“Dear me, let us be elegant or die” is the narrator’s eye-rollingly sardonic verdict on fashion, in the 1868 classic novel Little Women. As the March sisters dress for a party, author Louisa May Alcott places writerly emphasis firmly on the downsides of glamour: Jo with her 19 hairpins “all seemed stuck straight into her head, which was not exactly comfortable” and Meg’s high heels were “very tight and hurt her”.
But as the sixth feature film adaptation arrives in cinemas, fashion has claimed the March sisters as its own. With their puff-sleeve cotton blouses and velvet party dresses, lace-up ankle boots and long braids, Greta Gerwig’s quartet of actors – Saoirse Ronan, Florence Pugh, Emma Watson and Eliza Scanlen – have an Instagram-friendly aesthetic that is decidedly contemporary. 150 years after their birth, Alcott’s heroines have become fashion influencers.
Alcott’s heroines have become fashion influencers.
The purple evening dress seen in the film on Watson’s Meg would not have looked out of place on Erdem’s Autumn/Winter 2019 catwalk, and her sparkling hairslides are a dead ringer for the cult Simone Rocha accessories which are on every millennial’s Christmas list. Ronan’s Jo wears voluminous tiered dresses in muted tones of rust or olive that echo the trademark silhouette of London fashion week’s Molly Goddard. The spriggy bibbed dresses and quilted jackets in Laura Ashley florals worn by Laura Dern as Marmee would likely spark a millennial bidding war on eBay, where vintage Laura Ashley is a hot search term.
“Civil War chic” is very much on trend. Hipsters in New York wear ruffle-trimmed, bib-front vintage dresses, and drink artisanal cocktails out of Mason jars on dates with bearded young men in Henley shirts and workboots. Batsheva Hay, the cult designer whose puff-sleeved dresses in cotton florals and velvet corduroys are beloved by Lena Dunham and Chloë Sevigny, describes her fashion philosophy as “taking elements symbolic of restraint and repression (high collars, voluminous sleeves and shirts) and giving them a modern inflection.” LoveShackFancy, inspired by the vintage dresses which designer Rebecca Cohen wore as a child, does a brisk trade in gingham and broderie anglaise bodices matched with tiered skirts and has recently expanded into childrenswear, with bridalwear in the pipeline.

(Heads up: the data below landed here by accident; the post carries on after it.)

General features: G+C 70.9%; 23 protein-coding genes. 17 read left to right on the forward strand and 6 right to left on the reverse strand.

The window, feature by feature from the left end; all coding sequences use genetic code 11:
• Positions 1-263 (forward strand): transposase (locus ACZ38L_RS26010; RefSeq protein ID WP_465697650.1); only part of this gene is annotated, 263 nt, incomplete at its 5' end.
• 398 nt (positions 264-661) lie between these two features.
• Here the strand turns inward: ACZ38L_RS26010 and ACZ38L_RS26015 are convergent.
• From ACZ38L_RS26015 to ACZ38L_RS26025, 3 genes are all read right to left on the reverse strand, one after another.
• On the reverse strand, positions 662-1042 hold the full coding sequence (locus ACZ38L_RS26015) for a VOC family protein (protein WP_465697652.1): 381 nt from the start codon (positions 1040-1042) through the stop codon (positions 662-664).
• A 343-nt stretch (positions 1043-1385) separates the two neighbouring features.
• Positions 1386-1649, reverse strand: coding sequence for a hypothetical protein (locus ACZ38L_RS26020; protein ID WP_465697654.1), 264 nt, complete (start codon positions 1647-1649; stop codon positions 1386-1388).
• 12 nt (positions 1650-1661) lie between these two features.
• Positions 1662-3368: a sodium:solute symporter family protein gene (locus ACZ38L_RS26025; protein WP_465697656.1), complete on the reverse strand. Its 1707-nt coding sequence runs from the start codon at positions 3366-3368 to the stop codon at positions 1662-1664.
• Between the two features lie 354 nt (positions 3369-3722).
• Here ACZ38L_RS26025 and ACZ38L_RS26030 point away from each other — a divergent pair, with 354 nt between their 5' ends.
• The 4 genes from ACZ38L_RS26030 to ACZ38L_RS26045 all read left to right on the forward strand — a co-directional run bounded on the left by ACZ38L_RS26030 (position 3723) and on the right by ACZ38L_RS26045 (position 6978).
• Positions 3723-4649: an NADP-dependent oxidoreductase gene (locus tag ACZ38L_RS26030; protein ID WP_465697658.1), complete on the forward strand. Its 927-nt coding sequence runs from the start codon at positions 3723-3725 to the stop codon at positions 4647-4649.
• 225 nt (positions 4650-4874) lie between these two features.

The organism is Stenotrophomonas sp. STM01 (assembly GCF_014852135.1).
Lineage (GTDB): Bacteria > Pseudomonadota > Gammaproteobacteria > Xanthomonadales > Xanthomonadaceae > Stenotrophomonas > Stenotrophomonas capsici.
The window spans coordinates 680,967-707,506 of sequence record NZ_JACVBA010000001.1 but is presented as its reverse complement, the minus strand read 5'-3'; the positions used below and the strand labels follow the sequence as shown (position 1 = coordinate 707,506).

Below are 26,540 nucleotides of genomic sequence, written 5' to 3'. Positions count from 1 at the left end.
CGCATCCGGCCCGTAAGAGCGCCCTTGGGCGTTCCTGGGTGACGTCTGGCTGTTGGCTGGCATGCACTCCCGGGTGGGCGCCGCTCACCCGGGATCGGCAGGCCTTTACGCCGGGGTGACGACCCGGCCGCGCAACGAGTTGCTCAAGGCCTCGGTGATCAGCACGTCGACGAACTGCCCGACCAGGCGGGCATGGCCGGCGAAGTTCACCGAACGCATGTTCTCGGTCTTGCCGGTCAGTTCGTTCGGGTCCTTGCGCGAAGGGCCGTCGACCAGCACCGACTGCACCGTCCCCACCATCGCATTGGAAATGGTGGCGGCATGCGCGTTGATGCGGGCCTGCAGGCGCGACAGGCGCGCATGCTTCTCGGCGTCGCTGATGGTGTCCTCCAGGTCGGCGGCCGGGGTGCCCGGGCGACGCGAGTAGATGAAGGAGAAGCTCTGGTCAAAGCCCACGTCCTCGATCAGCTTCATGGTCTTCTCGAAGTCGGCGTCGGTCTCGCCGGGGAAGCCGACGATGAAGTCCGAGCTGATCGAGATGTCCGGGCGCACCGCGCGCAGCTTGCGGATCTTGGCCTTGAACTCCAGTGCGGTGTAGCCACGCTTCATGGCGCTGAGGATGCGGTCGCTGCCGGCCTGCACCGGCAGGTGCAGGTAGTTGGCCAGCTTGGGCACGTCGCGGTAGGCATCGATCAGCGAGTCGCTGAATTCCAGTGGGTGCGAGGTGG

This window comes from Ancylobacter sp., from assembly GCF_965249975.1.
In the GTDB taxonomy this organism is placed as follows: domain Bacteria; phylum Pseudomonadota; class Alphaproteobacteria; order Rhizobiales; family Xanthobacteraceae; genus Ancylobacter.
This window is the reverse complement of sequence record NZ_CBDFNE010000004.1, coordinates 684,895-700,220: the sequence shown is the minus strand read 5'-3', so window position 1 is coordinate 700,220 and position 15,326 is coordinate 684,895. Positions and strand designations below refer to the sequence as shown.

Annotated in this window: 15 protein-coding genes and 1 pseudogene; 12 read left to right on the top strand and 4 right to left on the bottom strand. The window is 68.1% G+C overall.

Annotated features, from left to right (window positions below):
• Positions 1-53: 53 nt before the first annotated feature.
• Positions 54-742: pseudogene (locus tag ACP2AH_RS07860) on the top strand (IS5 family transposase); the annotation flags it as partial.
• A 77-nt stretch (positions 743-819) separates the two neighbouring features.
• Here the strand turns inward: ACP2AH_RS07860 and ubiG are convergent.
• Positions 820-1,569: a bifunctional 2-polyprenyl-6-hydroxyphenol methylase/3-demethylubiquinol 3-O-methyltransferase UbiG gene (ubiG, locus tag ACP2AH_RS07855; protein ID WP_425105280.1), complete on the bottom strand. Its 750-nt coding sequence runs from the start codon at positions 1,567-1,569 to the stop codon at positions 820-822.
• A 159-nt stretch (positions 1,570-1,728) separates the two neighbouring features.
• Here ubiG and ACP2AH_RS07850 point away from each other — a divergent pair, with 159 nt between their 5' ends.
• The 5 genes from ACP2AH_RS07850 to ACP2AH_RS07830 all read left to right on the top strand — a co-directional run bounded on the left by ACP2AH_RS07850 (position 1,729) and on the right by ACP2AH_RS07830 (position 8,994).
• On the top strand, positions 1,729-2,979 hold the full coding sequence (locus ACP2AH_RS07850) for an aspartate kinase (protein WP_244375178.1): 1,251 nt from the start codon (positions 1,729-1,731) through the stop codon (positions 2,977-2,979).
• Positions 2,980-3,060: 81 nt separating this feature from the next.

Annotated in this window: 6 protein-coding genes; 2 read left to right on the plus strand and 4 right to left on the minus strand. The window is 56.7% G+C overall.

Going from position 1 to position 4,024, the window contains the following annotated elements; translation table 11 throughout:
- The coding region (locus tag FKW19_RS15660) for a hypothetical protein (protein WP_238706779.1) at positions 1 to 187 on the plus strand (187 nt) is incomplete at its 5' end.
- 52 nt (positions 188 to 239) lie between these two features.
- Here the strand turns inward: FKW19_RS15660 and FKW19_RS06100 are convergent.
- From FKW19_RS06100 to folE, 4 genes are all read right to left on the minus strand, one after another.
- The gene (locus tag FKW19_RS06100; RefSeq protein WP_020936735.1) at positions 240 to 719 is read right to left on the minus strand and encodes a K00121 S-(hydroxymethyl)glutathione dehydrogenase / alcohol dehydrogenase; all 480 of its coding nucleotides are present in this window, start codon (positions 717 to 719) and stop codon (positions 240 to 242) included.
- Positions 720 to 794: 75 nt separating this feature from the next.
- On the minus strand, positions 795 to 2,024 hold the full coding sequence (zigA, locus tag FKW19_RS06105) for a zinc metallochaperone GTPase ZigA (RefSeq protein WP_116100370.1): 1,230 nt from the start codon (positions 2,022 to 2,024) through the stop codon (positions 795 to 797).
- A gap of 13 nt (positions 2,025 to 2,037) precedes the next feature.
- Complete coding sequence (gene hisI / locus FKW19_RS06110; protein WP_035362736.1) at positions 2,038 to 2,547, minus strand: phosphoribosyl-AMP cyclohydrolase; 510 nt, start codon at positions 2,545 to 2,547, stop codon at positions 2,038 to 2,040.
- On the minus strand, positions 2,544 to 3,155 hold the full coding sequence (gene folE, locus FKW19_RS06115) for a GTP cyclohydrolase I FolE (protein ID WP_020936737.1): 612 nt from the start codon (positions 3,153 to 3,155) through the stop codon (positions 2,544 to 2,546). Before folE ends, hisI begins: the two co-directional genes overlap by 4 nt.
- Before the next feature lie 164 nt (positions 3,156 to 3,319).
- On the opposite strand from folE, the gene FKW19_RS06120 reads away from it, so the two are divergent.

“Civil War chic” is very much on trend.
The mainstreaming of this look is evidenced on this side of the Atlantic by its prominence at Marks & Spencer, where a high-necked, smocked-waist dress in a muted leaf print, with ankle-length hemline and vintage-style covered-button fastening, is on sale for £45. For her Downing Street photocall following the general election, Boris Johnson’s partner, Carrie Symonds, wore a £45 pair of M&S sturdy lace-up ankle boots remarkably similar to those worn by Ronan as Jo March running cross-country errands.
“What I did was to create historically accurate pieces, but then let them be worn in a way that the girls were comfortable with,” the film’s costume designer Jacqueline Durran has said. The synergy between Little Women’s costume design and the contemporary moment reflects the modern spirit and attitude of a book which pits girlish independence of spirit against a patriarchal society. Through the device of the four contrasting sisters, Alcott explores different paths to female self-actualisation, a theme that feels resonant for today’s young women.
The film’s line that “morals don’t sell, nowadays” is taken directly from the novel – but in fact, the principles illustrated by the story are central to its modern appeal.
Vintage Laura Ashley is a hot search term.
The emphasis on a thrifty, sustainable lifestyle appeals to a millennial audience, and is illustrated by the film’s clothes, with their washed-out, hand-me-down prints and sturdy, practical shapes. Clara Francis, designer of new British sustainable fashion label O Pioneers, took the name from a Walt Whitman poem, and describes her aesthetic – handcrafted dresses with ruffles at the neck and elbow, styled under knitted tank tops for warmth – as nostalgia “brought up to date and made wearable for modern life”.
Many of her customers are women who are “bored of their ‘mummy uniform’ of jeans, jumpers and trainers – and perhaps tiring of mass-produced, cheaply made clothing which ultimately means someone down the line is being exploited.”